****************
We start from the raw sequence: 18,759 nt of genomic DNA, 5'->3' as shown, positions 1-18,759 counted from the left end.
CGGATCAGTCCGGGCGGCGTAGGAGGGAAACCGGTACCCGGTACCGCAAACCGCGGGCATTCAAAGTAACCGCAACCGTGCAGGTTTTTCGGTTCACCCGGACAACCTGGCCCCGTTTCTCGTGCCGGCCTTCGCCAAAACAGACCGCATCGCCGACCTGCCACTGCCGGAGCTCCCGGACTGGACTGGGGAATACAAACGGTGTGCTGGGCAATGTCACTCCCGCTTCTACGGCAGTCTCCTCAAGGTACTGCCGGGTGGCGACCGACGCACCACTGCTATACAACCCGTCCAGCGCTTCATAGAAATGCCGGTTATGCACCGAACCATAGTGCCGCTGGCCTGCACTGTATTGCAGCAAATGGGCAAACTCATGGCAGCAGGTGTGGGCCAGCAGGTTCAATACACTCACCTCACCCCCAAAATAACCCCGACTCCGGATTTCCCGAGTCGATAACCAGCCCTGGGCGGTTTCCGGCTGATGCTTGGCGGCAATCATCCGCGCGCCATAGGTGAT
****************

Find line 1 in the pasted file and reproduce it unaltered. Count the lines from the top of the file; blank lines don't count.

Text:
We start from the raw sequence: 18,759 nt of genomic DNA, 5'->3' as shown, positions 1-18,759 counted from the left end.